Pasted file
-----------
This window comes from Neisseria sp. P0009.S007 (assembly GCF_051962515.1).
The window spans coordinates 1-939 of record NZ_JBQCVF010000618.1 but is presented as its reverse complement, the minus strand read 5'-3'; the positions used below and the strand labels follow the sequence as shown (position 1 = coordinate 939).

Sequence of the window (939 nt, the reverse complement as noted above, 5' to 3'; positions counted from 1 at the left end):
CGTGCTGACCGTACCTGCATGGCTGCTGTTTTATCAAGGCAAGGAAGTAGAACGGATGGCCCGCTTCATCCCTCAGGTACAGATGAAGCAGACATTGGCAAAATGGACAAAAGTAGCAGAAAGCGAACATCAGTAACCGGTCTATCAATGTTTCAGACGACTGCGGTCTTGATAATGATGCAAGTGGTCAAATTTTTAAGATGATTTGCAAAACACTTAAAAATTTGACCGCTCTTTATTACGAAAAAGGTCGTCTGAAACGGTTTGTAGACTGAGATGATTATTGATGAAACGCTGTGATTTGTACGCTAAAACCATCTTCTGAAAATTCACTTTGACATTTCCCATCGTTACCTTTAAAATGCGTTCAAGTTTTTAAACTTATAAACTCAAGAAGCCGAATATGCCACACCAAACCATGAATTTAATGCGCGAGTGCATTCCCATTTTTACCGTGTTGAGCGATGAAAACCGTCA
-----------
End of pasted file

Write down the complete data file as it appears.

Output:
This window comes from Neisseria sp. P0009.S007 (assembly GCF_051962515.1).
The window spans coordinates 1-939 of record NZ_JBQCVF010000618.1 but is presented as its reverse complement, the minus strand read 5'-3'; the positions used below and the strand labels follow the sequence as shown (position 1 = coordinate 939).

Sequence of the window (939 nt, the reverse complement as noted above, 5' to 3'; positions counted from 1 at the left end):
CGTGCTGACCGTACCTGCATGGCTGCTGTTTTATCAAGGCAAGGAAGTAGAACGGATGGCCCGCTTCATCCCTCAGGTACAGATGAAGCAGACATTGGCAAAATGGACAAAAGTAGCAGAAAGCGAACATCAGTAACCGGTCTATCAATGTTTCAGACGACTGCGGTCTTGATAATGATGCAAGTGGTCAAATTTTTAAGATGATTTGCAAAACACTTAAAAATTTGACCGCTCTTTATTACGAAAAAGGTCGTCTGAAACGGTTTGTAGACTGAGATGATTATTGATGAAACGCTGTGATTTGTACGCTAAAACCATCTTCTGAAAATTCACTTTGACATTTCCCATCGTTACCTTTAAAATGCGTTCAAGTTTTTAAACTTATAAACTCAAGAAGCCGAATATGCCACACCAAACCATGAATTTAATGCGCGAGTGCATTCCCATTTTTACCGTGTTGAGCGATGAAAACCGTCA